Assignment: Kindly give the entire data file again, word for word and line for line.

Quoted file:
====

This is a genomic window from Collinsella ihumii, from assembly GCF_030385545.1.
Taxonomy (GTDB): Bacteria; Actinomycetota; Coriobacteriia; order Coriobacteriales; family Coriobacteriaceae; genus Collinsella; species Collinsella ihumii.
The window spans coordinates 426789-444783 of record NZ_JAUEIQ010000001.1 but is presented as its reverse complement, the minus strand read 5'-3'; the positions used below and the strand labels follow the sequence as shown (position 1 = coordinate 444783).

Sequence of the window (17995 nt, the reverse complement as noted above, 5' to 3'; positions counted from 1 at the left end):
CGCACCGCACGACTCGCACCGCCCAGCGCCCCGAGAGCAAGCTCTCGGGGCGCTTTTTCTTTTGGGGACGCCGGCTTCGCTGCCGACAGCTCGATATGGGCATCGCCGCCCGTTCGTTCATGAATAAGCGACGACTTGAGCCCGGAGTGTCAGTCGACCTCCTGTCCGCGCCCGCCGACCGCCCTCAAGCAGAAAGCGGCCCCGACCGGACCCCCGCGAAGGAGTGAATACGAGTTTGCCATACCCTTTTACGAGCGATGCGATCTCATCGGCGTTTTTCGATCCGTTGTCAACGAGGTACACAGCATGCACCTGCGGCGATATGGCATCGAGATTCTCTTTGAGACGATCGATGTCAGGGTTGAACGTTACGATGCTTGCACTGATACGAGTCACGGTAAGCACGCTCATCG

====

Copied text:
This is a genomic window from Collinsella ihumii, from assembly GCF_030385545.1.
Taxonomy (GTDB): Bacteria; Actinomycetota; Coriobacteriia; order Coriobacteriales; family Coriobacteriaceae; genus Collinsella; species Collinsella ihumii.
The window spans coordinates 426789-444783 of record NZ_JAUEIQ010000001.1 but is presented as its reverse complement, the minus strand read 5'-3'; the positions used below and the strand labels follow the sequence as shown (position 1 = coordinate 444783).

Sequence of the window (17995 nt, the reverse complement as noted above, 5' to 3'; positions counted from 1 at the left end):
CGCACCGCACGACTCGCACCGCCCAGCGCCCCGAGAGCAAGCTCTCGGGGCGCTTTTTCTTTTGGGGACGCCGGCTTCGCTGCCGACAGCTCGATATGGGCATCGCCGCCCGTTCGTTCATGAATAAGCGACGACTTGAGCCCGGAGTGTCAGTCGACCTCCTGTCCGCGCCCGCCGACCGCCCTCAAGCAGAAAGCGGCCCCGACCGGACCCCCGCGAAGGAGTGAATACGAGTTTGCCATACCCTTTTACGAGCGATGCGATCTCATCGGCGTTTTTCGATCCGTTGTCAACGAGGTACACAGCATGCACCTGCGGCGATATGGCATCGAGATTCTCTTTGAGACGATCGATGTCAGGGTTGAACGTTACGATGCTTGCACTGATACGAGTCACGGTAAGCACGCTCATCG